6. The tomatoes are done once they’ve collapsed and have developed a jammy texture.
  7. Remove the remaining sprigs of fresh herbs and scrape the tomatoes and garlic cloves into a food processor (make sure you get any pan juices, too!).
  8. Add the remaining 2 tablespoons of olive, lemon juice, kalamata olives, capers, and sundried tomatoes. Blitz until the mixture is thoroughly combined, scraping down the sides with a spatula.
  9. Transfer the honey-roasted tomato spread to a sealed container or glass jar and store for up to 2 weeks.

I am a monster, but I am also in love with Austra (they’re no stranger to Music With Dinner). Despite feeling like I’ve taken a swan dive into a drowning pool, I can almost feel the truth of “I don’t feel nothing, anymore.” Everything about this song is my current truth as I’m experiencing it. The energy of this song is frenetic and uncomfortable, the vocals are questioning, searching, resigning. In what feels like several weeks of oscillation between overwhelming sadness and total loss of feeling, the euphonic depth of Austra’s Future Politics is the perfect, darkest cloak to hide behind.

Austra – I’m A Monster

Fresh Fig and Blueberry Frozen Yogurt

A tray full of pink fig and blueberry frozen yogurt covered with dried blueberries.It wasn’t until a few years ago that I fell in love with fresh figs, even then the path to get there was full of resistance. In truth, I can’t stand dried figs. Maybe this all stems from childhood, during the wild heyday of Fig Newtons. For some reason my mom refused to buy them and I would leverage trades with my lunch mates for the contraband Fig Newtons. The reason that I wanted one of these cookies up until that point was that I was sure it was filled with chocolate, not horribly seedy dried fig paste. You can imagine my surprise the first time I actually tasted a fresh fig, they have such a soft and delicate flavour, like bursting sweet bulbs full of sangria coloured fruit. I buy them up as I find them in mid-summer, quartering and freezing any excess figs before they become too soft. When frozen, they’re absolutely wonderful in salad dressing, smoothies, and homemade frozen yogurt, their pulpy pink interiors providing a creamy, thickening effect in your recipe. The dried blueberries are wonderfully chewy once frozen and then slightly defrosted but are not crucial to the overall success of the recipe.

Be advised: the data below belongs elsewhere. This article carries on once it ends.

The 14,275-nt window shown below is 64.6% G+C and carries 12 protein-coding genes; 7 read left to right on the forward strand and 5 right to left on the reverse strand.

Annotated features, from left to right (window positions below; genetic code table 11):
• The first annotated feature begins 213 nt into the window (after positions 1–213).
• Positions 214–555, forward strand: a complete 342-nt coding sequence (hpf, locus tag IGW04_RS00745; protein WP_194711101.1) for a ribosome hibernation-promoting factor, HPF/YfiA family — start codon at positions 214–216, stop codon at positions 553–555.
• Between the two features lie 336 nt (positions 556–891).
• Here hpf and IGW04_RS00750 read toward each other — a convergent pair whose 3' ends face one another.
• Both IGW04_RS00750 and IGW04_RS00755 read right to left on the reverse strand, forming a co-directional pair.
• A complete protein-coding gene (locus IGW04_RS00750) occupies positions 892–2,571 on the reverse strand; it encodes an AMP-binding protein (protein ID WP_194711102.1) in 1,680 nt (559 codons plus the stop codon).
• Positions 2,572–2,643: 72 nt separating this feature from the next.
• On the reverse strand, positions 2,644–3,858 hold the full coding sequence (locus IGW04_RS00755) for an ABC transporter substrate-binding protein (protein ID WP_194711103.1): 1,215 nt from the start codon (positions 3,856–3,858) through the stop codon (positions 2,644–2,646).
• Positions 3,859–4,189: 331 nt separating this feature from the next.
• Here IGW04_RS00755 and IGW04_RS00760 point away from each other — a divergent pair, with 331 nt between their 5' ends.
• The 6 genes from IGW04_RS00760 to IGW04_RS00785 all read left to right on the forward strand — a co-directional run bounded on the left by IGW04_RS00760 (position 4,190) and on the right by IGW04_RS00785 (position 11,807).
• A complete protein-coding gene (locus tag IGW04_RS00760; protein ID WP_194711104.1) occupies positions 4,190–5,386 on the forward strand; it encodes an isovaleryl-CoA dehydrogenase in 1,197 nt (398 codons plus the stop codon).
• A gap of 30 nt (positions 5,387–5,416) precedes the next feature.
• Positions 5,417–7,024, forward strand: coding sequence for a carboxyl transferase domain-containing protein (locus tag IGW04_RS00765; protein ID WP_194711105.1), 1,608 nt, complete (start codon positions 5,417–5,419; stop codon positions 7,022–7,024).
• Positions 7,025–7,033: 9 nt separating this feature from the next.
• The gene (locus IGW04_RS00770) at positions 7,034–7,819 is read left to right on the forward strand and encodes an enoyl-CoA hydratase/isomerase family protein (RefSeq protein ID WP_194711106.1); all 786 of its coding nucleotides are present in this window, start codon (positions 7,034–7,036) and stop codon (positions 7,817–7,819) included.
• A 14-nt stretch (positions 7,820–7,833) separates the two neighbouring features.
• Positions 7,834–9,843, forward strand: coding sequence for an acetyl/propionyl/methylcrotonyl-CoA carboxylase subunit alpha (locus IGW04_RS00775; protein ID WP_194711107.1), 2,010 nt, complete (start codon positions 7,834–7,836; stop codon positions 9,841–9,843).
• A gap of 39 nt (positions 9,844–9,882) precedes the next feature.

case of green fresh figs

fresh fig and blueberry frozen yogurt:

1 cup frozen fresh figs, quartered

1 1/2 cups frozen blueberries

2 Tbsp. honey + more for drizzling

1/2 cup Greek yogurt

1/2 cup dried blueberries

Combine all of the ingredients except for the dried blueberries in a food processor and blitz until a cohesive creamy texture. This might take a few minutes and include several rounds of scraping the sides down with a rubber spatula. Fold in the dried blueberries and transfer to a loaf baking tin in the freezer. Freeze for at least another 1/2 hour before topping with a small or generous amount of drizzled honey.

Pikauba with Fresh Figs on a plate

Bright bowl of fruit salad with figs, plums, and nectarines

Plate of fresh Brillat-Savarin with fresh figs.

 

It feels like fall here tonight, if only fleetingly (despite a fondness for summer fruit I am most at home nestled into a pile of pillows and books on a rainy autumn Sunday afternoon). Fall means the sadness of Broadcast and the warm coat of melancholia it inspires, if only in the most nostalgic sense of the word.

Broadcast – Corporeal